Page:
President Donald Trump said Saturday that he is considering granting a posthumous pardon to boxer Jack Johnson on the advice of actor Sylvester Stallone.
"Sylvester Stallone called me with the story of heavyweight boxing champion Jack Johnson. His trials and tribulations were great, his life complex and controversial," Trump tweeted. "Others have looked at this over the years, most thought it would be done, but yes, I am considering a Full Pardon!"
Johnson, the first African-American world heavyweight boxing champion, was convicted in 1913 under the Mann Act for taking his white girlfriend across state lines for "immoral" purposes. The Mann Act purported to prevent human trafficking for the purpose of prostitution, but critics have argued it was applied inconsistently to criminalize African Americans and those with dissenting political views.
Johnson was convicted by an all-white jury in less than two hours and was imprisoned for a year. The sentence and imprisonment destroyed the boxing career of the "Galveston Giant." He died in 1946.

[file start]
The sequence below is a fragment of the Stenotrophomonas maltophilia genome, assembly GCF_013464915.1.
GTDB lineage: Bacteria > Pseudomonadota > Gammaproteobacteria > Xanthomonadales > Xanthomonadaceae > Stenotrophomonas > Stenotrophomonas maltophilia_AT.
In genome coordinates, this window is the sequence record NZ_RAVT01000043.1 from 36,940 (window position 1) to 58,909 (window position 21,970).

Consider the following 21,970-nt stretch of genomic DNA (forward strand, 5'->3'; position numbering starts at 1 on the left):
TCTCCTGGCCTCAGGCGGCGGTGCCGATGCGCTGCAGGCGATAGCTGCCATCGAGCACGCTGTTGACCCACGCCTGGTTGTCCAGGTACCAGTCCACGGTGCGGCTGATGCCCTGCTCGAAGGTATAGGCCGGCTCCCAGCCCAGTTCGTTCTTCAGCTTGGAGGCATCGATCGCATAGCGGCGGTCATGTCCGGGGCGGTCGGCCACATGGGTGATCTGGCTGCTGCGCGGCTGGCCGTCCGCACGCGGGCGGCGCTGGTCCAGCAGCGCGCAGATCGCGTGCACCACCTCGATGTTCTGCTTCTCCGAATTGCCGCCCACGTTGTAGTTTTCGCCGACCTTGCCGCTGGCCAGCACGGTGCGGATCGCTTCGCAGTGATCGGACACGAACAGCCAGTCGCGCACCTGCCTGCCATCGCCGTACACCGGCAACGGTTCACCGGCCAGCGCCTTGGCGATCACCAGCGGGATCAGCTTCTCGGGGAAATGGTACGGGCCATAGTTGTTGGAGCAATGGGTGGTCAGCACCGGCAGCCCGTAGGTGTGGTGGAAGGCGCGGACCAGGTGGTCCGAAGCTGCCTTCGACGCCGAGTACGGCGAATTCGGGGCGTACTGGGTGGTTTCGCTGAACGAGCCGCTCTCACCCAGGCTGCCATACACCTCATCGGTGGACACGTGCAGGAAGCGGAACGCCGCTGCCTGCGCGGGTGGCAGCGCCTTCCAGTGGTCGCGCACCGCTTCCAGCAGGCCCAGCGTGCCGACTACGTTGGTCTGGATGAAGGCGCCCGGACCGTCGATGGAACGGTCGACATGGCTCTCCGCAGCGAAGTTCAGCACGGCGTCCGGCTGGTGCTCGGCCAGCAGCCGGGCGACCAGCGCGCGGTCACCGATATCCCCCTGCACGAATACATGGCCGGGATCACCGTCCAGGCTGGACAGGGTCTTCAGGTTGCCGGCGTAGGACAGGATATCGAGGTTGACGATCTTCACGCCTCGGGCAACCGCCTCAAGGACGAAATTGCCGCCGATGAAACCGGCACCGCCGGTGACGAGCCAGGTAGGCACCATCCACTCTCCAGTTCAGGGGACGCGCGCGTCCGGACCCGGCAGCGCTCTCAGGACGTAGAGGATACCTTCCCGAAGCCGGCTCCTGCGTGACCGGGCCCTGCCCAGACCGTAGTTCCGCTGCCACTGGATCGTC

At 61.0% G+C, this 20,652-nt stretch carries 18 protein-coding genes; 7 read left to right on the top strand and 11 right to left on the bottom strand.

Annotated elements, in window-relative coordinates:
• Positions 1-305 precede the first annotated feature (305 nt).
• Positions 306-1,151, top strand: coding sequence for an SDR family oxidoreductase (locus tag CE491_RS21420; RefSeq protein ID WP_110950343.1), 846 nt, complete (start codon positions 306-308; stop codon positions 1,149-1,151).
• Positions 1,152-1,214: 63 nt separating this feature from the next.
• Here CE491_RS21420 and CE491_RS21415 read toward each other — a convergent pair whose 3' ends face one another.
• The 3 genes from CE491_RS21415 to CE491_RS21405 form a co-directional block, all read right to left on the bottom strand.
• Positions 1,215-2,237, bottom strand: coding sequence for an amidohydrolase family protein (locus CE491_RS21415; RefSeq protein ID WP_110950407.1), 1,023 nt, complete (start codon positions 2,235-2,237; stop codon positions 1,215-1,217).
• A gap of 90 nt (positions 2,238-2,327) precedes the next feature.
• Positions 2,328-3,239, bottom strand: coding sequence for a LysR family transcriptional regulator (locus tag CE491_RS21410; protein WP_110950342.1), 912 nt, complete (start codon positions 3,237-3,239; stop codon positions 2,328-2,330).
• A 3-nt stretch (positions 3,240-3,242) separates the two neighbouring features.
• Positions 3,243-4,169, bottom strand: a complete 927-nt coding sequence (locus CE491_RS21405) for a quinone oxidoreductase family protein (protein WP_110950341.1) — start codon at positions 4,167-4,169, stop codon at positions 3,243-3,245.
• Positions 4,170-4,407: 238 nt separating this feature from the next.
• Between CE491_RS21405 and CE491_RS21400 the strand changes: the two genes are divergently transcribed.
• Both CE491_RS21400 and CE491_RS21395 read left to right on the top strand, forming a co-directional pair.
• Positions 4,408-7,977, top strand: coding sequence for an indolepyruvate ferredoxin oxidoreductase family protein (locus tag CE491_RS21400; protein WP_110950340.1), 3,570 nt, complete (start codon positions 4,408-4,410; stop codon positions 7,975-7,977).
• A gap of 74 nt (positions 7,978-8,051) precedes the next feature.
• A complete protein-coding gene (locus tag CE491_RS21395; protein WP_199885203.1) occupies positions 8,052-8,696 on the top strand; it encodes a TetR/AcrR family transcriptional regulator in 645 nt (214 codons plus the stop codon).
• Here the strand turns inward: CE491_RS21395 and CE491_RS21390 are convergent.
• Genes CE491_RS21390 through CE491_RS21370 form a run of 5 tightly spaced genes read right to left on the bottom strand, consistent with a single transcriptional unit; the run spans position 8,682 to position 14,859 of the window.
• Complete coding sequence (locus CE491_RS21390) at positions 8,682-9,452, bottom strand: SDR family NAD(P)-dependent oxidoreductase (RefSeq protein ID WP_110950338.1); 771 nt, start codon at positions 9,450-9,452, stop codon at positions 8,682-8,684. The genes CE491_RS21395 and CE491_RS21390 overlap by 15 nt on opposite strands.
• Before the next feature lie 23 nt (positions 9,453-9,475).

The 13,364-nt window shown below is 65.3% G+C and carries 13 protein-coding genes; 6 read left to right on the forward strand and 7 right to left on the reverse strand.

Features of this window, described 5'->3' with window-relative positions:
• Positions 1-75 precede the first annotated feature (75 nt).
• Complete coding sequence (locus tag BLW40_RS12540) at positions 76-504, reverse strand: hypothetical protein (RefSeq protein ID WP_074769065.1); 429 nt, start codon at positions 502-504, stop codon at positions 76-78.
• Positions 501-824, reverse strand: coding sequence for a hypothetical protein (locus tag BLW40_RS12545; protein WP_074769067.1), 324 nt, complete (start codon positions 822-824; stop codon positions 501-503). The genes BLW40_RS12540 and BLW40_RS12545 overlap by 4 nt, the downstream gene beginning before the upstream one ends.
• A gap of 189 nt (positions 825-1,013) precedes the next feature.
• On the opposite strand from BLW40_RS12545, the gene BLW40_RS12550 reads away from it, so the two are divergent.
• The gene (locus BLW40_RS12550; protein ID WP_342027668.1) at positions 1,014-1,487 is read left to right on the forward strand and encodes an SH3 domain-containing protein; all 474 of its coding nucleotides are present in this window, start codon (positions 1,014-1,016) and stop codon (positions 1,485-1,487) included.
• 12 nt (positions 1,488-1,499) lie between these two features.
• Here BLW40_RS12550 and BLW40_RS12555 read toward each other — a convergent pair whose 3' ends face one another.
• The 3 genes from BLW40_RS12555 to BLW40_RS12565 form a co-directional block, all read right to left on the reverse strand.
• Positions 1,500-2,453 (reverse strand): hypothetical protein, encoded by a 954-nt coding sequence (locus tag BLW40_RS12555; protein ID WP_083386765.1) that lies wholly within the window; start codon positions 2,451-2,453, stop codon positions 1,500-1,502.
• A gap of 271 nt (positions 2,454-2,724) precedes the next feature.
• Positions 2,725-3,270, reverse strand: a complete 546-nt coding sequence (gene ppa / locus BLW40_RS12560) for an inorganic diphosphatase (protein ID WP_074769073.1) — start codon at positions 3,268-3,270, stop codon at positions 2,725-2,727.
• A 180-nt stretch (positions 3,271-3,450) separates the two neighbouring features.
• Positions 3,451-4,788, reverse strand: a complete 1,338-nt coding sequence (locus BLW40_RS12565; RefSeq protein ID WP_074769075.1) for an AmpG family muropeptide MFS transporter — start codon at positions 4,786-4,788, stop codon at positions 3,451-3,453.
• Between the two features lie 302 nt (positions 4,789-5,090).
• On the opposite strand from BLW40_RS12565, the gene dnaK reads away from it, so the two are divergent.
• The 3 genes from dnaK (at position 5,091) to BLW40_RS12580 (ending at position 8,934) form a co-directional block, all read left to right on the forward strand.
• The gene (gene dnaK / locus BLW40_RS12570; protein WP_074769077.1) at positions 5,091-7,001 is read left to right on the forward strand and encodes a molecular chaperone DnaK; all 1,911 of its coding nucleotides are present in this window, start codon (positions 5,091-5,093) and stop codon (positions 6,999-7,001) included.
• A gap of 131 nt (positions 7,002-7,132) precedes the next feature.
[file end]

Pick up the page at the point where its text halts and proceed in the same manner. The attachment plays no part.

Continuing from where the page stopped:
In 2016, then-Sen. Harry Reid and Sen. John McCain, along with Reps. Peter King and Gregory Meeks, petitioned the Obama administration to grant a pardon to Johnson. The bipartisan group of lawmakers sent a letter to the White House asking that the pardon be given in honor of the 70th anniversary of the boxer's death.
"While it is unfortunate that this unjust conviction was not corrected during the boxer's lifetime, a posthumous pardon today represents the opportunity to reaffirm Jack Johnson's substantial contributions to our society and right this historical wrong," the letter said.
The White House did not immediately return CNN's request for further comment on the President's tweet.